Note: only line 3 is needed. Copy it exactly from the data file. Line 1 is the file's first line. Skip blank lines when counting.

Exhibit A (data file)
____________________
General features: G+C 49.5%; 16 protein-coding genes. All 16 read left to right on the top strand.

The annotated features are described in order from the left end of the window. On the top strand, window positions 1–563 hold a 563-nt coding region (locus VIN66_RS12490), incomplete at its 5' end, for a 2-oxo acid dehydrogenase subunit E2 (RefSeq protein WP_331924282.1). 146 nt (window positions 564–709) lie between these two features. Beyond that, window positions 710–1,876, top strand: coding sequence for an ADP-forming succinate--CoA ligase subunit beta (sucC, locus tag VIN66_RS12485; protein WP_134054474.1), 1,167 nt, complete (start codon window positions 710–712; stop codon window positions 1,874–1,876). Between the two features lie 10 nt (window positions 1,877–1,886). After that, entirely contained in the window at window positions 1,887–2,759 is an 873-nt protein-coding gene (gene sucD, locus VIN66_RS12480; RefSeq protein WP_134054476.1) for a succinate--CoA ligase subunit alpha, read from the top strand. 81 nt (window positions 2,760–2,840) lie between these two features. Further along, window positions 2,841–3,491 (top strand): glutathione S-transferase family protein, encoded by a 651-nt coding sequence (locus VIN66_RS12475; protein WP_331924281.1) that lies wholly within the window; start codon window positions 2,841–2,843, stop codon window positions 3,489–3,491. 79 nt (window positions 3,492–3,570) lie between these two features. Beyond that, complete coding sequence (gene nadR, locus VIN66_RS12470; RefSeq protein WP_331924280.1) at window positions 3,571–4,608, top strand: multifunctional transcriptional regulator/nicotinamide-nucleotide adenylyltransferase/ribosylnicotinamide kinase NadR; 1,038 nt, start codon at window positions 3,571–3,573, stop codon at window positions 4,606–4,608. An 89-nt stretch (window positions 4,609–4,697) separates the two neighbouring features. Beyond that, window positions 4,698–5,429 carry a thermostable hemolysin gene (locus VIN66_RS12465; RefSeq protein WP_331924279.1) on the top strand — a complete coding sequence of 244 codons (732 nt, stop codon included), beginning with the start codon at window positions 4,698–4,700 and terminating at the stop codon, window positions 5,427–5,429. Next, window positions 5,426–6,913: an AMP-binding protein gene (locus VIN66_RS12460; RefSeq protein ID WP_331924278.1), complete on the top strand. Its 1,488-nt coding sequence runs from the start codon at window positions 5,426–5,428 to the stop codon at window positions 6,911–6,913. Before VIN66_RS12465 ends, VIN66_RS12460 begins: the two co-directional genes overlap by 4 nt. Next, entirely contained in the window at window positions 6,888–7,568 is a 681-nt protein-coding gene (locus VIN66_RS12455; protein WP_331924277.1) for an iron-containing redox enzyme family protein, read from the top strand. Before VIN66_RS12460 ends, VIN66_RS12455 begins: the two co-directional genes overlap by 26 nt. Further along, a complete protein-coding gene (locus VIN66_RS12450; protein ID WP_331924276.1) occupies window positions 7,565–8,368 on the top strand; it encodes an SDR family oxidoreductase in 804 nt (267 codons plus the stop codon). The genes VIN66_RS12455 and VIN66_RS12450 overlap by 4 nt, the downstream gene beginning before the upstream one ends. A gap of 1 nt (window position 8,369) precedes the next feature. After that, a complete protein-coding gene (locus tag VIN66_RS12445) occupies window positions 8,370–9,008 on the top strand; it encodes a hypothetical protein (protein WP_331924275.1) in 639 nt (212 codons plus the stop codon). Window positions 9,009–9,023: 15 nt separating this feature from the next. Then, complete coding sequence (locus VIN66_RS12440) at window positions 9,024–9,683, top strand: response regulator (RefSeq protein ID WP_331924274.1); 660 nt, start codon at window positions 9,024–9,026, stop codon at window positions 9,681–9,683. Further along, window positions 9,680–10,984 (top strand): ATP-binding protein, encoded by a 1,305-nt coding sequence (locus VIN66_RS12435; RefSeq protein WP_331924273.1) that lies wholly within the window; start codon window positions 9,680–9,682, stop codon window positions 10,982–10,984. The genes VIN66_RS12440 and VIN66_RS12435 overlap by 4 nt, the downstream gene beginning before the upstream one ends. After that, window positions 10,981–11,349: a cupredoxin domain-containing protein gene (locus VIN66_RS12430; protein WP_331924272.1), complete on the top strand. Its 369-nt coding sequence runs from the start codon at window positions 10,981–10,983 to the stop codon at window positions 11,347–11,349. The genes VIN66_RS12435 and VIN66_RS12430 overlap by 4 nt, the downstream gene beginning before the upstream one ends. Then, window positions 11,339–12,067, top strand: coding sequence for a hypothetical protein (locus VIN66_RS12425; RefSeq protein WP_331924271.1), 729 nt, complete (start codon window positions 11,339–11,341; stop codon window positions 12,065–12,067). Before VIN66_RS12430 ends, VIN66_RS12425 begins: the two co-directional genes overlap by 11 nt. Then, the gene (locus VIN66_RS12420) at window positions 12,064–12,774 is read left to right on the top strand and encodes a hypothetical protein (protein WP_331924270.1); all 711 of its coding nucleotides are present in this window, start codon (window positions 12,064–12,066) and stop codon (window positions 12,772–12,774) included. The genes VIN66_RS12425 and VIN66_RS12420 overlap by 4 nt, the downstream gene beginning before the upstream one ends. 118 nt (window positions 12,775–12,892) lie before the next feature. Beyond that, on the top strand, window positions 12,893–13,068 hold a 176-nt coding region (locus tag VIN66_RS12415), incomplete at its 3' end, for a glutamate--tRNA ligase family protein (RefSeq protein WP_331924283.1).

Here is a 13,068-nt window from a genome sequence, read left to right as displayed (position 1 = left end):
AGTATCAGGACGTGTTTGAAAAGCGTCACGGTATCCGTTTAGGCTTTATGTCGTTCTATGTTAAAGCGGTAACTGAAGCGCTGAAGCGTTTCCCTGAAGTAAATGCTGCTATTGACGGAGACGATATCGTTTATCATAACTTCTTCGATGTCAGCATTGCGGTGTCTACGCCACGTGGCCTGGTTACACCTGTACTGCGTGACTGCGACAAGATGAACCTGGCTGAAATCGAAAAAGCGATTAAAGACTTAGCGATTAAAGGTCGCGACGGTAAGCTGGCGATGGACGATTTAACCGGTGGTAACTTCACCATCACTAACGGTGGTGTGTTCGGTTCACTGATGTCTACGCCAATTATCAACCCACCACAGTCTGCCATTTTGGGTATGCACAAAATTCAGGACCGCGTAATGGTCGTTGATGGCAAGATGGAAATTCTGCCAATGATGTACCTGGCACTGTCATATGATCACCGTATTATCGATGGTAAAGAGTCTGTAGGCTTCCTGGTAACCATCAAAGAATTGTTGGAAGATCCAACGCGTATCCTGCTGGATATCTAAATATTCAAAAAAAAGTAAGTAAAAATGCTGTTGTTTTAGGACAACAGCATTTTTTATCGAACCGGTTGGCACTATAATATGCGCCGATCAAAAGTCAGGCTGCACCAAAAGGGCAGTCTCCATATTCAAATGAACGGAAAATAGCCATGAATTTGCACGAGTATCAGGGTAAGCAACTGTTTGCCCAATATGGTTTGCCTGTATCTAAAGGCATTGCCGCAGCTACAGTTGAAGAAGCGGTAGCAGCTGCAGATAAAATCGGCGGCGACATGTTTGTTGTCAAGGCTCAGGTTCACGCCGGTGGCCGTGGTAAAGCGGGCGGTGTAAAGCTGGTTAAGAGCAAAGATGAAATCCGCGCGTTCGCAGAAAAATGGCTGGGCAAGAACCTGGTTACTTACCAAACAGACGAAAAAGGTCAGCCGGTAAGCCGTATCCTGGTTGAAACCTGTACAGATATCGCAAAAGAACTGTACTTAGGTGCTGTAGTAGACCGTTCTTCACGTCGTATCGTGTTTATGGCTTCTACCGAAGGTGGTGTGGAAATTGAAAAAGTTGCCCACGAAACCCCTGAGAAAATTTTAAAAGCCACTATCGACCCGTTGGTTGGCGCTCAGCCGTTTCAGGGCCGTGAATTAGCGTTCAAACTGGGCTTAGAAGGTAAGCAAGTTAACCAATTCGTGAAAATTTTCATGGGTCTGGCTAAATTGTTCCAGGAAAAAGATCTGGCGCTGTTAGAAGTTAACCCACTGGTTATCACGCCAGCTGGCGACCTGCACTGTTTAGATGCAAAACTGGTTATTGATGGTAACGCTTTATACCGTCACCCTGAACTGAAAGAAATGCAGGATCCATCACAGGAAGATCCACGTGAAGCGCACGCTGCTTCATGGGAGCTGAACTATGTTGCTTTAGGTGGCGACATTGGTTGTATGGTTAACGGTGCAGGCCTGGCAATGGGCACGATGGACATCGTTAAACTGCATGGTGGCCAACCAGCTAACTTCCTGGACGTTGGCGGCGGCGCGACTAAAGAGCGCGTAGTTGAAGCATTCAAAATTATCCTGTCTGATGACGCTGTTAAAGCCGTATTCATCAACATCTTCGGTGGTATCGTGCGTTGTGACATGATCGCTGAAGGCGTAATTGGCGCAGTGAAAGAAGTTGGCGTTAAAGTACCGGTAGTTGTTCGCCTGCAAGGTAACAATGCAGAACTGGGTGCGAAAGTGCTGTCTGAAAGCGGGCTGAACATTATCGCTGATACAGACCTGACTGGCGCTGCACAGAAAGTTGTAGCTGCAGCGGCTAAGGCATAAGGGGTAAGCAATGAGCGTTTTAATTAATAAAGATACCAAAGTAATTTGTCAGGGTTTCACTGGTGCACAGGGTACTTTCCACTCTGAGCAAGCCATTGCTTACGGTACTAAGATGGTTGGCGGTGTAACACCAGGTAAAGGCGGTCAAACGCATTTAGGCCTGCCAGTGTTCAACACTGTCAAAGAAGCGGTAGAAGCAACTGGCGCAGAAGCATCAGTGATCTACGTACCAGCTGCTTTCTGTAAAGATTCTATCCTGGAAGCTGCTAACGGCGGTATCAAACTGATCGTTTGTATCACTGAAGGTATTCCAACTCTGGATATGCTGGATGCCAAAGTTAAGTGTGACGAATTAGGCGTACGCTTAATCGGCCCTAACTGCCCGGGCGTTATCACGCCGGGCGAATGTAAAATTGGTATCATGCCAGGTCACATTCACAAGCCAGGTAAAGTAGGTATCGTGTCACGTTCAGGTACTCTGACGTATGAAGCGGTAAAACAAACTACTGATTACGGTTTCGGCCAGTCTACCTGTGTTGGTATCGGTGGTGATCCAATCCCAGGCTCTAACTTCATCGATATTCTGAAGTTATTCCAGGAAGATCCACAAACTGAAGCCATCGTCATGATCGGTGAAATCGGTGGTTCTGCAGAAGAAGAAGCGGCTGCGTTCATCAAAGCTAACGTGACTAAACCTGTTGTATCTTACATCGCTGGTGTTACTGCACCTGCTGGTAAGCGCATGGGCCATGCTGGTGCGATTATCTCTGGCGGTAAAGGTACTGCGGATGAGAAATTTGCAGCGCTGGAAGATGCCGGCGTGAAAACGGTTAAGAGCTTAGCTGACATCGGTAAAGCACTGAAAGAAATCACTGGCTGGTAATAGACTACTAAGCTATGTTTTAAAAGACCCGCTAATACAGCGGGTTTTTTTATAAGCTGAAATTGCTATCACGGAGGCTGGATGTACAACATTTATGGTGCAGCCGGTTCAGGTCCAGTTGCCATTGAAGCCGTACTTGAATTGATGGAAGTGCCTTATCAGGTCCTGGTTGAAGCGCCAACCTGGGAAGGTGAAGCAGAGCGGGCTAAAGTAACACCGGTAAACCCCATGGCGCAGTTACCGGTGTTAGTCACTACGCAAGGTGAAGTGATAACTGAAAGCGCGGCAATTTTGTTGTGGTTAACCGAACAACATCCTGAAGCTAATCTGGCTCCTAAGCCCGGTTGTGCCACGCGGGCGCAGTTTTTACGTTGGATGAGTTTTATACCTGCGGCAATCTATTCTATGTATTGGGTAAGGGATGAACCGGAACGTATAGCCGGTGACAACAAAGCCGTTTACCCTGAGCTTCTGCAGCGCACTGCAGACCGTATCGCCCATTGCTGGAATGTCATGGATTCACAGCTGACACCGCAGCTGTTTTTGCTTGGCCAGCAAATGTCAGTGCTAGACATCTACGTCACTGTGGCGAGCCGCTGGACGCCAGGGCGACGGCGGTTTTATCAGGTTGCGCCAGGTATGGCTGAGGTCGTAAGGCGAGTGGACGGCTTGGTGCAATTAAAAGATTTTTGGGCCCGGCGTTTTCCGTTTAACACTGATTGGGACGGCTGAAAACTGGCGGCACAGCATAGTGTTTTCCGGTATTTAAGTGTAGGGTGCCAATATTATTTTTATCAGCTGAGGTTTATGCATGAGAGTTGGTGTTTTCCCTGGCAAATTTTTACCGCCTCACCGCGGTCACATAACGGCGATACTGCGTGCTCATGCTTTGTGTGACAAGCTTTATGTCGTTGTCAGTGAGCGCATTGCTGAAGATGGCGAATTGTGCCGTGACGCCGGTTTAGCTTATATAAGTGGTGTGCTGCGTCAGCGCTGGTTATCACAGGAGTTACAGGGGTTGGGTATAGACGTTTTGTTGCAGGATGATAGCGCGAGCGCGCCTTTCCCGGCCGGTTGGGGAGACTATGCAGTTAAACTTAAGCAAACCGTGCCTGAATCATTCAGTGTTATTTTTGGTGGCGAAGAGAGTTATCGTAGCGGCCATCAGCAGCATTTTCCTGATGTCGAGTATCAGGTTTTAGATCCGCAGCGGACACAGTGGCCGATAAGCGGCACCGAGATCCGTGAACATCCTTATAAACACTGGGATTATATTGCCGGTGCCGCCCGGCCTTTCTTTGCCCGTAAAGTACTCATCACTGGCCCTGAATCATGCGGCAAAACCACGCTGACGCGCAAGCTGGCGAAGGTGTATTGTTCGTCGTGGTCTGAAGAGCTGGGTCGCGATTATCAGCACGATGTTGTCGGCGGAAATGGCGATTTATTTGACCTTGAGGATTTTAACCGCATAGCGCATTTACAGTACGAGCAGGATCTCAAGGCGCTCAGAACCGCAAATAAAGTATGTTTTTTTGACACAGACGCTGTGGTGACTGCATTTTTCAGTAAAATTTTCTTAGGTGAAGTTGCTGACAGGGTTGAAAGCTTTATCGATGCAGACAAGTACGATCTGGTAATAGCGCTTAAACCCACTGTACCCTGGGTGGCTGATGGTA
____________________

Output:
Here is a 13,068-nt window from a genome sequence, read left to right as displayed (position 1 = left end):